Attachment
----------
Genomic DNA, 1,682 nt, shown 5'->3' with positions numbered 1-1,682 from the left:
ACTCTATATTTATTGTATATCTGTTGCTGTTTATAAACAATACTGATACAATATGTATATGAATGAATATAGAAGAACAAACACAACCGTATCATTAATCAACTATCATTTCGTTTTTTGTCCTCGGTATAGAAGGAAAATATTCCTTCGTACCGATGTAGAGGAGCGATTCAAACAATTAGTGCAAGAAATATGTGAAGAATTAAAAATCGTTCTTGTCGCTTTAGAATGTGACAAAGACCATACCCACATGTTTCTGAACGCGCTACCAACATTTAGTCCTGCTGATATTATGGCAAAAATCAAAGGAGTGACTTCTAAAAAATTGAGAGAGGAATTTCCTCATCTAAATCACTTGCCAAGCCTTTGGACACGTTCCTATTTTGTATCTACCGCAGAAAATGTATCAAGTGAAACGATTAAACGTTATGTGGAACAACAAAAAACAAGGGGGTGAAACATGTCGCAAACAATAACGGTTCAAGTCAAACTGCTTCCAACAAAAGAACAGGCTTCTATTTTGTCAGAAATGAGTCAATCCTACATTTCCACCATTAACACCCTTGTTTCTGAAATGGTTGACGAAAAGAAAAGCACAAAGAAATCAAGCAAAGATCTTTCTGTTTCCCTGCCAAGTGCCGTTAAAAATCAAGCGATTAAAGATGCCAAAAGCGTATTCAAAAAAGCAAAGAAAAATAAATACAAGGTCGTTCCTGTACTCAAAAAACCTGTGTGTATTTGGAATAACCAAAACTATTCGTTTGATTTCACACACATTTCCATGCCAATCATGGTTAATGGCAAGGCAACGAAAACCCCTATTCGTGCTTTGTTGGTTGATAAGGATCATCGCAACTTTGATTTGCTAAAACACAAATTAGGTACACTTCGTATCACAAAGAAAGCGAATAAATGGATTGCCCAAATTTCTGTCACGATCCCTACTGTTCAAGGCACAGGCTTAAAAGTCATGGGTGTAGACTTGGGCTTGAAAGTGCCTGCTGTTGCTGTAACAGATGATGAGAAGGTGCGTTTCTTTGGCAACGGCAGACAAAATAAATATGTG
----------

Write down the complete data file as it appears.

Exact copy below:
Genomic DNA, 1,682 nt, shown 5'->3' with positions numbered 1-1,682 from the left:
ACTCTATATTTATTGTATATCTGTTGCTGTTTATAAACAATACTGATACAATATGTATATGAATGAATATAGAAGAACAAACACAACCGTATCATTAATCAACTATCATTTCGTTTTTTGTCCTCGGTATAGAAGGAAAATATTCCTTCGTACCGATGTAGAGGAGCGATTCAAACAATTAGTGCAAGAAATATGTGAAGAATTAAAAATCGTTCTTGTCGCTTTAGAATGTGACAAAGACCATACCCACATGTTTCTGAACGCGCTACCAACATTTAGTCCTGCTGATATTATGGCAAAAATCAAAGGAGTGACTTCTAAAAAATTGAGAGAGGAATTTCCTCATCTAAATCACTTGCCAAGCCTTTGGACACGTTCCTATTTTGTATCTACCGCAGAAAATGTATCAAGTGAAACGATTAAACGTTATGTGGAACAACAAAAAACAAGGGGGTGAAACATGTCGCAAACAATAACGGTTCAAGTCAAACTGCTTCCAACAAAAGAACAGGCTTCTATTTTGTCAGAAATGAGTCAATCCTACATTTCCACCATTAACACCCTTGTTTCTGAAATGGTTGACGAAAAGAAAAGCACAAAGAAATCAAGCAAAGATCTTTCTGTTTCCCTGCCAAGTGCCGTTAAAAATCAAGCGATTAAAGATGCCAAAAGCGTATTCAAAAAAGCAAAGAAAAATAAATACAAGGTCGTTCCTGTACTCAAAAAACCTGTGTGTATTTGGAATAACCAAAACTATTCGTTTGATTTCACACACATTTCCATGCCAATCATGGTTAATGGCAAGGCAACGAAAACCCCTATTCGTGCTTTGTTGGTTGATAAGGATCATCGCAACTTTGATTTGCTAAAACACAAATTAGGTACACTTCGTATCACAAAGAAAGCGAATAAATGGATTGCCCAAATTTCTGTCACGATCCCTACTGTTCAAGGCACAGGCTTAAAAGTCATGGGTGTAGACTTGGGCTTGAAAGTGCCTGCTGTTGCTGTAACAGATGATGAGAAGGTGCGTTTCTTTGGCAACGGCAGACAAAATAAATATGTG